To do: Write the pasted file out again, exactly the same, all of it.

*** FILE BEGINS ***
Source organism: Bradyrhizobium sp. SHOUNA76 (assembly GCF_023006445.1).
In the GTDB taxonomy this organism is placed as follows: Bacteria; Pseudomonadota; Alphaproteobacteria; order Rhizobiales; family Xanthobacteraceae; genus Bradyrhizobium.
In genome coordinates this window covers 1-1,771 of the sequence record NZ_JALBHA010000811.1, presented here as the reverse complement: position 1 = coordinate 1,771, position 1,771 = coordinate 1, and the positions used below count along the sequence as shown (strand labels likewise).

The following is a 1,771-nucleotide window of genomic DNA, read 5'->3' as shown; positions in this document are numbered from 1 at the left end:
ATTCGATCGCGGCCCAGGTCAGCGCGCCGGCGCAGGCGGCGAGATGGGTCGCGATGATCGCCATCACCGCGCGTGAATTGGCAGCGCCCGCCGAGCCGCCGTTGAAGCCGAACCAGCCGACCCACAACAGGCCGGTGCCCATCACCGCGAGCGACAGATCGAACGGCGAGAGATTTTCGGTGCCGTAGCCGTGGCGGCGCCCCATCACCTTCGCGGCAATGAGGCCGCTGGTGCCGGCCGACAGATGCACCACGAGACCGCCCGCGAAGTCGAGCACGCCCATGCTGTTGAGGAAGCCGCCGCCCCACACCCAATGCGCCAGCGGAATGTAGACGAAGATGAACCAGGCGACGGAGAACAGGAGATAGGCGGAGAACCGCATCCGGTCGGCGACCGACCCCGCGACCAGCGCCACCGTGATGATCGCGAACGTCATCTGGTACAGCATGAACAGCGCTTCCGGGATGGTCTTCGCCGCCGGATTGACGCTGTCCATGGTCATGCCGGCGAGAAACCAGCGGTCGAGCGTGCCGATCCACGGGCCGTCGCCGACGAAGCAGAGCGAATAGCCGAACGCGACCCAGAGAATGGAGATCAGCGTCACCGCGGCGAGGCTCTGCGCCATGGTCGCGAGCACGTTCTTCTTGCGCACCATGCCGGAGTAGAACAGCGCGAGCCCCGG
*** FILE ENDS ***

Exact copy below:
Source organism: Bradyrhizobium sp. SHOUNA76 (assembly GCF_023006445.1).
In the GTDB taxonomy this organism is placed as follows: Bacteria; Pseudomonadota; Alphaproteobacteria; order Rhizobiales; family Xanthobacteraceae; genus Bradyrhizobium.
In genome coordinates this window covers 1-1,771 of the sequence record NZ_JALBHA010000811.1, presented here as the reverse complement: position 1 = coordinate 1,771, position 1,771 = coordinate 1, and the positions used below count along the sequence as shown (strand labels likewise).

The following is a 1,771-nucleotide window of genomic DNA, read 5'->3' as shown; positions in this document are numbered from 1 at the left end:
ATTCGATCGCGGCCCAGGTCAGCGCGCCGGCGCAGGCGGCGAGATGGGTCGCGATGATCGCCATCACCGCGCGTGAATTGGCAGCGCCCGCCGAGCCGCCGTTGAAGCCGAACCAGCCGACCCACAACAGGCCGGTGCCCATCACCGCGAGCGACAGATCGAACGGCGAGAGATTTTCGGTGCCGTAGCCGTGGCGGCGCCCCATCACCTTCGCGGCAATGAGGCCGCTGGTGCCGGCCGACAGATGCACCACGAGACCGCCCGCGAAGTCGAGCACGCCCATGCTGTTGAGGAAGCCGCCGCCCCACACCCAATGCGCCAGCGGAATGTAGACGAAGATGAACCAGGCGACGGAGAACAGGAGATAGGCGGAGAACCGCATCCGGTCGGCGACCGACCCCGCGACCAGCGCCACCGTGATGATCGCGAACGTCATCTGGTACAGCATGAACAGCGCTTCCGGGATGGTCTTCGCCGCCGGATTGACGCTGTCCATGGTCATGCCGGCGAGAAACCAGCGGTCGAGCGTGCCGATCCACGGGCCGTCGCCGACGAAGCAGAGCGAATAGCCGAACGCGACCCAGAGAATGGAGATCAGCGTCACCGCGGCGAGGCTCTGCGCCATGGTCGCGAGCACGTTCTTCTTGCGCACCATGCCGGAGTAGAACAGCGCGAGCCCCGG